Janet Walker
B: 1959-08-23
D: 2018-03-17
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Walker, Janet
Sheila Foster
B: 1954-05-07
D: 2018-03-14
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Foster, Sheila
Beverly Campbell
B: 1952-09-08
D: 2018-03-13
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Campbell, Beverly
Andres "Andy" Moreno
B: 1946-11-10
D: 2018-03-12
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Moreno, Andres "Andy"
Judy Kearney
B: 1948-09-20
D: 2018-03-07
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Kearney, Judy
Percy Powell
B: 1929-12-12
D: 2018-03-03
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Powell, Percy
Janet Akin
B: 1950-03-12
D: 2018-03-03
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Akin, Janet
John Cannedy
B: 1938-02-20
D: 2018-03-02
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Cannedy, John
Rena Lewis
B: 1941-11-29
D: 2018-03-02
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Lewis, Rena
Leanna Fender
B: 1921-04-08
D: 2018-02-28
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Fender, Leanna
Martin Gribble
B: 1935-06-23
D: 2018-02-28
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Gribble, Martin
Jimmy Cox
B: 1933-12-11
D: 2018-02-27
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Cox, Jimmy
Marlon McDuffie
B: 1960-06-02
D: 2018-02-27
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McDuffie, Marlon
Logene Sinclair
B: 1930-06-04
D: 2018-02-26
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Sinclair, Logene
Ramona Lemons
B: 1928-12-19
D: 2018-02-25
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Lemons, Ramona
Robert Railey
B: 1940-05-31
D: 2018-02-25
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Railey, Robert
Vivian Callan
B: 1914-11-28
D: 2018-02-22
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Callan, Vivian
William Davison
B: 1933-10-21
D: 2018-02-22
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Davison, William
Gary Pursley
B: 1932-05-20
D: 2018-02-20
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Pursley, Gary
Bobby Klick
B: 1949-02-12
D: 2018-02-20
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Klick, Bobby
Cindy Sanders
B: 1949-01-15
D: 2018-02-17
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Sanders, Cindy


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"GRIEF is reaching out for someone who's always been there, only to find when you need them the most, one last time, they're gone."

learning about grief perosnThe death of a loved one is life's most painful event. People's reactions to death remain one of society's least understood and most off-limits topics for discussion. Oftentimes, grievers are left totally alone in dealing with their pain, loneliness, and isolation.

Grief is a natural emotion that follows death. It hurts. Sadness, denial, guilt, physical discomfort, and sleeplessness are some of the symptoms of grief. It is like an open wound which must become healed. At times, it seems as if this healing will never happen. While some of life's spontaneity begins to return, it never seems to get back to the way it was. It is still incomplete. We know, however, that these feelings of being incomplete can disappear.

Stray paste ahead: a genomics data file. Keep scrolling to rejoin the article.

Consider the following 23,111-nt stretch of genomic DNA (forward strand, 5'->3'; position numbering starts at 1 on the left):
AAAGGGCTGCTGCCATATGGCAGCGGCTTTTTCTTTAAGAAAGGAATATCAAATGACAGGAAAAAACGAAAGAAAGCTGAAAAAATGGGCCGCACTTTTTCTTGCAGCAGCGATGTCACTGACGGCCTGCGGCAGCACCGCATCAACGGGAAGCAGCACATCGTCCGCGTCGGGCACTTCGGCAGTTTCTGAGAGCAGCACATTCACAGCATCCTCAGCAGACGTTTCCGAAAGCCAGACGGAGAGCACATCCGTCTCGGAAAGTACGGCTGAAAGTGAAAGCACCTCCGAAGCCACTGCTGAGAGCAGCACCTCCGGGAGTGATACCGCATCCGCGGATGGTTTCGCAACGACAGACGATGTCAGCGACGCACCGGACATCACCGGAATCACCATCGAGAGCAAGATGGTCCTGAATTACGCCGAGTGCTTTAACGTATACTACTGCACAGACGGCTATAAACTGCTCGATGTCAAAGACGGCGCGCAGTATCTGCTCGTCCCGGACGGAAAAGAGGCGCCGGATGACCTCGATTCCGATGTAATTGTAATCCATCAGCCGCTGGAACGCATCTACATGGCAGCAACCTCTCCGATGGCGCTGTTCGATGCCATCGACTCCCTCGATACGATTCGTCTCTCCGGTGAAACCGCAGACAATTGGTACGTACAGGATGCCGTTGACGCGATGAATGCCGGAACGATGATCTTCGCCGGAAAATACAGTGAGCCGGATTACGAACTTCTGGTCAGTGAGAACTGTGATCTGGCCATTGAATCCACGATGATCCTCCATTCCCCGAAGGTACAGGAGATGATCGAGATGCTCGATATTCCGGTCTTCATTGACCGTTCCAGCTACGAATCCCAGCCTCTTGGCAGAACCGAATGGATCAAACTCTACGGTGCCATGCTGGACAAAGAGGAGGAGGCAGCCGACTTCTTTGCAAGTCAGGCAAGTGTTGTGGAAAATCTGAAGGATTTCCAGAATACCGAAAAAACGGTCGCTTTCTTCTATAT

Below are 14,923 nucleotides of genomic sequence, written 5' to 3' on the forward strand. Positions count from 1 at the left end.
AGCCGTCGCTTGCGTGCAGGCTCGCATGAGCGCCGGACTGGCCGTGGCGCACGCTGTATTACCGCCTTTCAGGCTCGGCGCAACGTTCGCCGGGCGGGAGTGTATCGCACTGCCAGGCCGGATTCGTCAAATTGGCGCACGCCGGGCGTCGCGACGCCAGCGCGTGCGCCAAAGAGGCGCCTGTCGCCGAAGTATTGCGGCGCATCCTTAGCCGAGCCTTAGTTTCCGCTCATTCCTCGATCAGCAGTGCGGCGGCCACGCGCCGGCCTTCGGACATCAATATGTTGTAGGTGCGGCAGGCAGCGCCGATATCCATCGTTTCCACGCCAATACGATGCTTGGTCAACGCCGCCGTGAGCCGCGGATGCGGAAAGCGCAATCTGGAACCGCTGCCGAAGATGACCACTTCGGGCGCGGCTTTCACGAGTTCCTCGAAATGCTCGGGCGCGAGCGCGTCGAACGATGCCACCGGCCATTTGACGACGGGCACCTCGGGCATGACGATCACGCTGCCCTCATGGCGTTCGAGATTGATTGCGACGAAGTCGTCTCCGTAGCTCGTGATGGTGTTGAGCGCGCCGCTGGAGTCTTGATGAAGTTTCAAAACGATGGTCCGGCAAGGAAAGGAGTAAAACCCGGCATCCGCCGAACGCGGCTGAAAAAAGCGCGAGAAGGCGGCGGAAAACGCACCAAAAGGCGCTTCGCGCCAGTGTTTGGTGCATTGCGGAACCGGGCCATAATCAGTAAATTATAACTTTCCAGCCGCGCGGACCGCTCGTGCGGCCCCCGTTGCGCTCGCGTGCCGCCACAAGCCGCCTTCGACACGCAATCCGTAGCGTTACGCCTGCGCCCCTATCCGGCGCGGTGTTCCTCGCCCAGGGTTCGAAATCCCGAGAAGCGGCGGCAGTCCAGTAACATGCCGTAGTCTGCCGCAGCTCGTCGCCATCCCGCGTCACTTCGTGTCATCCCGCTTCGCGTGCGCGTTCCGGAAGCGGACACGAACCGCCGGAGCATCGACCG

Healing is a process of allowing ourselves to feel, experience, and accept the pain. In other words, we give ourselves permission to heal. Allowing ourselves to accept these feelings is the beginning of that process.

The healing process can take much less time than we have been led to believe. There are two missing parts. One is a safe, loving, professionally guided atmosphere in which to express our feelings; the other is knowing how and what to communicate.

Helping Yourself Heal
The death of a loved one is life's most painful events. But it does have a purpose. This article explores the powerful force for positive change within the process of grieving.
Accepting a Loss
The death of someone you love can leave you feeling confused, alone, and unsure where to turn for guidance. This area of our website will guide you in the right direction.
The Grieving Process
Reconciling your grief will not happen quickly. But you can actively support the grieving process. Our suggestions will guide you. The death of someone loved changes your life forever, yet you can heal.
When Your Parents Die
The death of a loved one is life's most painful event. People's reactions to death remain one of society's least understood and most "off-limits" topics for discussion. Oftentimes, grievers feel totally alone in dealing with their pain, loneliness, and isolation
Children's Corner
Experiencing the death of a loved one presents a set of tasks, all involved in their final care. This section has valuable information on who to call first, and how to share the sad news with family and friends.

365 Days of Healing

Grieving doesn't always end with the funeral: subscribe to our free daily grief support email program, designed to help you a little bit every day, by filling out the form below.

52 Weeks of Support

It's hard to know what to say when someone experiences loss. Our free weekly newsletter provides insights, quotes and messages on how to help during the first year.